Another important way that I plan to teach my children about wildlife conservation is by planting trees with them and getting them into a garden.

They need to understand that plant life is valuable and essential to our world, and the health of these plants affects the habitats of the animals they value so much.

Planting

Planting trees is an open door to not only getting the kids dirty (I am a firm believer that they need to play in dirt), but it also is an opportunity to teach about how trees produce oxygen, how they become homes for little critters, and how they don’t magically appear, but were all seeds once.

It will also be an opportunity for my children to nurture something in nature and actually watch it grow. This is a connection to the outside world that Dora the Explorer cannot provide.

Also, by having my children even grow just a tomato plant, they will develop a deeper connection to food and understand that the food at dinner takes time and work and does not just automatically appear in our grocery carts.

I do not want my children to take these truths for granted. I also hope to teach my children about how our actions affect our world. I want to teach them to conserve at home by not wasting water and electricity.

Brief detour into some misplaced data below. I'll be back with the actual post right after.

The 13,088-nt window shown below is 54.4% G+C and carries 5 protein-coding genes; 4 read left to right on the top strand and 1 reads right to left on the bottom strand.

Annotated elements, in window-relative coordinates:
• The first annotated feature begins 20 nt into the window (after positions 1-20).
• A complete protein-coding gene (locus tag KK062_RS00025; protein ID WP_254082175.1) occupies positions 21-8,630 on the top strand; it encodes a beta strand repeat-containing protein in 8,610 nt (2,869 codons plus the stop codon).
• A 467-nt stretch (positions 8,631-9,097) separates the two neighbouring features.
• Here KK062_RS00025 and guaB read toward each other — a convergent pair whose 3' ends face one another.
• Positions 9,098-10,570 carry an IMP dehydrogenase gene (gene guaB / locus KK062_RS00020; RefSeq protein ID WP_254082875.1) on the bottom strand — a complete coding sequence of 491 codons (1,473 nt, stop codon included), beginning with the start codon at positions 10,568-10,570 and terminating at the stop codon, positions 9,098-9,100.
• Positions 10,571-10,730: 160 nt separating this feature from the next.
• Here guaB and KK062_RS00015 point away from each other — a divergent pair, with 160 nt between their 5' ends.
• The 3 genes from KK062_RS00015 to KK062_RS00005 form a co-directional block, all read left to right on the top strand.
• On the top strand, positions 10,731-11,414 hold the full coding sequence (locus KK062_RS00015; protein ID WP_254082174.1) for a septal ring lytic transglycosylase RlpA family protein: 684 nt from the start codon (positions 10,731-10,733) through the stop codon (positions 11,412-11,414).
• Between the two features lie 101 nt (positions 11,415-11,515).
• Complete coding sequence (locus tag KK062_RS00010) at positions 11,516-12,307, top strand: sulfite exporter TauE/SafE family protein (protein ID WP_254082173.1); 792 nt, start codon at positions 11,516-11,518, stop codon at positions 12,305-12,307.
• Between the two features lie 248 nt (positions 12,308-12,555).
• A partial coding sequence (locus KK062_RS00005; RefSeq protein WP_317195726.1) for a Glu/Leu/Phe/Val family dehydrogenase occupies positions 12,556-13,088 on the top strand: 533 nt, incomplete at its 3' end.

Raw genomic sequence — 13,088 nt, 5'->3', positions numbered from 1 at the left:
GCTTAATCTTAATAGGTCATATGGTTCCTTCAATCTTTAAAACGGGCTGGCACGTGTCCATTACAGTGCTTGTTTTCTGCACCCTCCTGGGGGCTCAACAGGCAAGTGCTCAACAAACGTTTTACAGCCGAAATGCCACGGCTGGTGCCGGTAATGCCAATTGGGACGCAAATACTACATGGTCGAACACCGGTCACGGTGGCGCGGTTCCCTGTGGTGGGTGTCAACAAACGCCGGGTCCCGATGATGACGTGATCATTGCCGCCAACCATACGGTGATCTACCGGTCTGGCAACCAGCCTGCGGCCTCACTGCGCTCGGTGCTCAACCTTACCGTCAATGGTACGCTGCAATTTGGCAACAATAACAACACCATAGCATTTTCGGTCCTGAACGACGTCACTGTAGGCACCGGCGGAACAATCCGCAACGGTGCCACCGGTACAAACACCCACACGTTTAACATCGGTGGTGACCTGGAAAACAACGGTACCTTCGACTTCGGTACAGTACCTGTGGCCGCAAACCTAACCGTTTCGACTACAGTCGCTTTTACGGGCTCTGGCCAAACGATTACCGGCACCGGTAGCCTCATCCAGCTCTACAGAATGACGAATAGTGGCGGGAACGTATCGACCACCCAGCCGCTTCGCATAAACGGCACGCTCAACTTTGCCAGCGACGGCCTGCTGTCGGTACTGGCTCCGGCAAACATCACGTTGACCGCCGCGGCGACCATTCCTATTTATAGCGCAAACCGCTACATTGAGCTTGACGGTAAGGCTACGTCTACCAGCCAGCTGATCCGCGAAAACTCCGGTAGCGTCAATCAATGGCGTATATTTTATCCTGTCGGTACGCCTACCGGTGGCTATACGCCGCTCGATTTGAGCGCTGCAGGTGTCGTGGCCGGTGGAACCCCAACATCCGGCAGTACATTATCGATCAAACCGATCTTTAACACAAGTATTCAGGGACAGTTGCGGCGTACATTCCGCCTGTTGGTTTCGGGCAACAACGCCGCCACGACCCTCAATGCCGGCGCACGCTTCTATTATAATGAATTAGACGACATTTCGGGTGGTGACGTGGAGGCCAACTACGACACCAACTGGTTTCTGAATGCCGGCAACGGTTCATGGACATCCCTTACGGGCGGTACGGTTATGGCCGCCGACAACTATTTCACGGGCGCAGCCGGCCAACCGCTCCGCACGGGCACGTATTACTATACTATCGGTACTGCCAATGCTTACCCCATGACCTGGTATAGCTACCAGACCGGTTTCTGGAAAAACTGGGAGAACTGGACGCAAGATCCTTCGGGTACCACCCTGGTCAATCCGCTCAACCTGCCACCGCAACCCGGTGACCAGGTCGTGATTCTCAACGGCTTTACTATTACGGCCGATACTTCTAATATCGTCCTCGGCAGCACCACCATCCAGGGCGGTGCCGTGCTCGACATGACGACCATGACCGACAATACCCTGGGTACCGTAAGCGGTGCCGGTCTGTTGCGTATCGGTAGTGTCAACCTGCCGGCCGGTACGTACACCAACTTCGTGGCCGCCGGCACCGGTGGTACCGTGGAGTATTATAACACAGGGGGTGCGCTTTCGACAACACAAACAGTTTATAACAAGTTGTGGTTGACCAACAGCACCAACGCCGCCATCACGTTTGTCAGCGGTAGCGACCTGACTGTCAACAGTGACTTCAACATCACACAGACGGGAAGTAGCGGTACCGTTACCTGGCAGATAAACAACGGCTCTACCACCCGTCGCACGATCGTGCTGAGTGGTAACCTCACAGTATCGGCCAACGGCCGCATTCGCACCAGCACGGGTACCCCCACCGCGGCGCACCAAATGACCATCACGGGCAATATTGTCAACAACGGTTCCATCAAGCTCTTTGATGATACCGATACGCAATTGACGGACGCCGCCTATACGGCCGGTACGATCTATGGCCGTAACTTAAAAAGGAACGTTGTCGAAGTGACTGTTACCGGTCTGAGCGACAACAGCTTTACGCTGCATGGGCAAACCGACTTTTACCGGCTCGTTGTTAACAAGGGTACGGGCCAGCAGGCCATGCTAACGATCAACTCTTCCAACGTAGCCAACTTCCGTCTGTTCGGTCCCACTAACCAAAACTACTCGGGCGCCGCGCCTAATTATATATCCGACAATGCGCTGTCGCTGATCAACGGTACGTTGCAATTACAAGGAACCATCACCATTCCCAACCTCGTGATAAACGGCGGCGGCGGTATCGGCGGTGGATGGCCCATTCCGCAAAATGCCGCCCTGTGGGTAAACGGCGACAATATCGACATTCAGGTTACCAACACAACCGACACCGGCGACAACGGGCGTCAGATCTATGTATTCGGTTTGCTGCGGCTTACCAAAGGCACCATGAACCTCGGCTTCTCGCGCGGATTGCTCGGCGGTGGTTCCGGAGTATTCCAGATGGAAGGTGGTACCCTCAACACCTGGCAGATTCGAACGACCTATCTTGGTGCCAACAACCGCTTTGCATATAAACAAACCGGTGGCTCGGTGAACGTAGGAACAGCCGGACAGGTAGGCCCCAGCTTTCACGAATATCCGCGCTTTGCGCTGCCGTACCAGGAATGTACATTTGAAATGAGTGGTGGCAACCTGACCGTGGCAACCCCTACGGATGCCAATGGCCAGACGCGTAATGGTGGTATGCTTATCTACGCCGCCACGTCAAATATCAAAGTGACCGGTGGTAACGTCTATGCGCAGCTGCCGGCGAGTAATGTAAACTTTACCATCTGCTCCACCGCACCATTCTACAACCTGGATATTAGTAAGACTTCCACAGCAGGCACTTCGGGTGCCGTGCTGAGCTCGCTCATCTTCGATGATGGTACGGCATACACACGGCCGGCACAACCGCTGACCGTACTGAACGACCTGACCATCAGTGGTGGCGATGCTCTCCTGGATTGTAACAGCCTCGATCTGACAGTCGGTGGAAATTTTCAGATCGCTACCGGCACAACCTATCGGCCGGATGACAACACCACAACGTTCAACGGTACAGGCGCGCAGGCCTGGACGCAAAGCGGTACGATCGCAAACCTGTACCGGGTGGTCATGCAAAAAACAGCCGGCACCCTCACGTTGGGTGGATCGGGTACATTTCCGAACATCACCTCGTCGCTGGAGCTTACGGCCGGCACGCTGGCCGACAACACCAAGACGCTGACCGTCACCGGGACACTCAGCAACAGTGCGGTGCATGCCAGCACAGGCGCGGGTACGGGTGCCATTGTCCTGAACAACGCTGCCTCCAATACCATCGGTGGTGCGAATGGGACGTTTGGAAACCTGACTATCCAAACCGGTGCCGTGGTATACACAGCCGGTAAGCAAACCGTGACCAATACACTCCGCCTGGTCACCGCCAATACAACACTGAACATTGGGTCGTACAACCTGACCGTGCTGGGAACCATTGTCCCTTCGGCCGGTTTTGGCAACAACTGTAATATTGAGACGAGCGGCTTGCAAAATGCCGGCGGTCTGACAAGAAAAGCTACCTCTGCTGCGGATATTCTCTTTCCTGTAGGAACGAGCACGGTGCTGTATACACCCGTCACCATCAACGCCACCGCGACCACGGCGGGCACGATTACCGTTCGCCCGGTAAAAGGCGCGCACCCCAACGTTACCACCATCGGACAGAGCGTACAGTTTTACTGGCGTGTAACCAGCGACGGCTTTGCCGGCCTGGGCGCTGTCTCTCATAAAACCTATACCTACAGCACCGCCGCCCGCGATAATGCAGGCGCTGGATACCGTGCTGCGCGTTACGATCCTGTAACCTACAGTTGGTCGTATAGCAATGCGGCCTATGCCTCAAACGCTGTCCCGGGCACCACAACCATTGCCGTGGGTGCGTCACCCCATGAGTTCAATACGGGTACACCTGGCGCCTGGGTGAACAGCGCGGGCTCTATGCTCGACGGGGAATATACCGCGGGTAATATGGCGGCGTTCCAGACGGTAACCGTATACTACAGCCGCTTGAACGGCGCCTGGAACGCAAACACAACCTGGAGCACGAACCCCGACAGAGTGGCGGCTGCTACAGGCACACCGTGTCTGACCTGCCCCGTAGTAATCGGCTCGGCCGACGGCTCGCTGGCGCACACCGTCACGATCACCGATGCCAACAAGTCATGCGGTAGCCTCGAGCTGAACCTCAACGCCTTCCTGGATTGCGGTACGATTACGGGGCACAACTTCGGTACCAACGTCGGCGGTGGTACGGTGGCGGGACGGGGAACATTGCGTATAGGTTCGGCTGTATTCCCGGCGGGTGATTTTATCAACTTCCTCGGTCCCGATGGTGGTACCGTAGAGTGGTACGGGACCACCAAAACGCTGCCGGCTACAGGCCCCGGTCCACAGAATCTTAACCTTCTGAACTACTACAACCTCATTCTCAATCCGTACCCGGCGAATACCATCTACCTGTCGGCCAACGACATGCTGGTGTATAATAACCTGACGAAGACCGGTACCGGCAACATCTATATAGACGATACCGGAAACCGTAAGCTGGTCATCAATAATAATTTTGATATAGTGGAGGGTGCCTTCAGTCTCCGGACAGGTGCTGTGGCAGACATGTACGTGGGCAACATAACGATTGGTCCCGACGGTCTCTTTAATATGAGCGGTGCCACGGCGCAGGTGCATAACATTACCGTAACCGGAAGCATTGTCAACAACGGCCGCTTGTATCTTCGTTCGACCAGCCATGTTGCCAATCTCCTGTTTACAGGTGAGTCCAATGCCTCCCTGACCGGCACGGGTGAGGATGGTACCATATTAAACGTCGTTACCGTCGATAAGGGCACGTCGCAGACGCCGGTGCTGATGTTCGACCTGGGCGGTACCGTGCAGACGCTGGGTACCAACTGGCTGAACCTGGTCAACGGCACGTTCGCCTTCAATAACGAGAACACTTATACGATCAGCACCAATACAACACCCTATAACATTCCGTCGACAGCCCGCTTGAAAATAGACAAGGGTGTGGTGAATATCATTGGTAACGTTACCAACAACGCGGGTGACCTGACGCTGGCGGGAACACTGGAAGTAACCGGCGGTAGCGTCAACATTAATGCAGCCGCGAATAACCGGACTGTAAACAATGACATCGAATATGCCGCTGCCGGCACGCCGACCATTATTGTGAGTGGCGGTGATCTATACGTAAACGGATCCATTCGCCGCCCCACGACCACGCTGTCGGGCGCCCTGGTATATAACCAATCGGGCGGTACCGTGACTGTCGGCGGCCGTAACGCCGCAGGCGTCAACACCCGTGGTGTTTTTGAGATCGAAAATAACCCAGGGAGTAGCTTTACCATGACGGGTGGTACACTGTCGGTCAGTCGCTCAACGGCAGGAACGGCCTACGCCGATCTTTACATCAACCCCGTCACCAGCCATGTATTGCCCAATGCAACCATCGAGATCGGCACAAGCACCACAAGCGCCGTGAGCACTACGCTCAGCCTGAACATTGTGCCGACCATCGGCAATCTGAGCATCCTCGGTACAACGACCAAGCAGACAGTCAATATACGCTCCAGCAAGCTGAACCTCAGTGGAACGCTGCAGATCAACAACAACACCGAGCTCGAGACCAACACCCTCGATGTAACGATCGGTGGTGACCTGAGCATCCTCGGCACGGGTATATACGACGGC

I want them to realize that the world does not have an infinite amount of resources, and it is up to us to preserve these resources through small actions.

I want my sons to take out the recycling with their daddy every Wednesday and visit an actual recycling facility. I want them to visit a landfill and then visit an animal sanctuary. I want them to be aware of processes and causes and effects.

I want them to not be so wasteful and also understand that the products they buy in the future have an impact.

I want them to understand that we don’t only go to second-hand stores to save money, but we are, in fact, reusing and decreasing our carbon footprint.

I want my children to know that reducing, reusing, and recycling eliminates trash—which reduces landfills—which reduces the destruction of habitats—which leads back to preserving the plants and animals.

I want the connection to wildlife conservation to be made with the planted tree, our dog, and the manatee coloring book.

Most importantly, I want my children to know that their decisions matter and their choices affect the future.

Just like my parents taught me the importance of wildlife conservation, I want to teach it to my boys, and I want my boys to teach it to their children—and so on.

I want my two-year-old and unborn son to have a positive impact on our future, and I don’t want my kids to be so far removed from reality that they do not know the truth or realize that they are part of something bigger.

Because let’s be real, if we don’t teach our children the importance of wildlife conservation, someday, many years from now, but nonetheless, someday—there will be nothing left to teach because there will be . . . nothing left.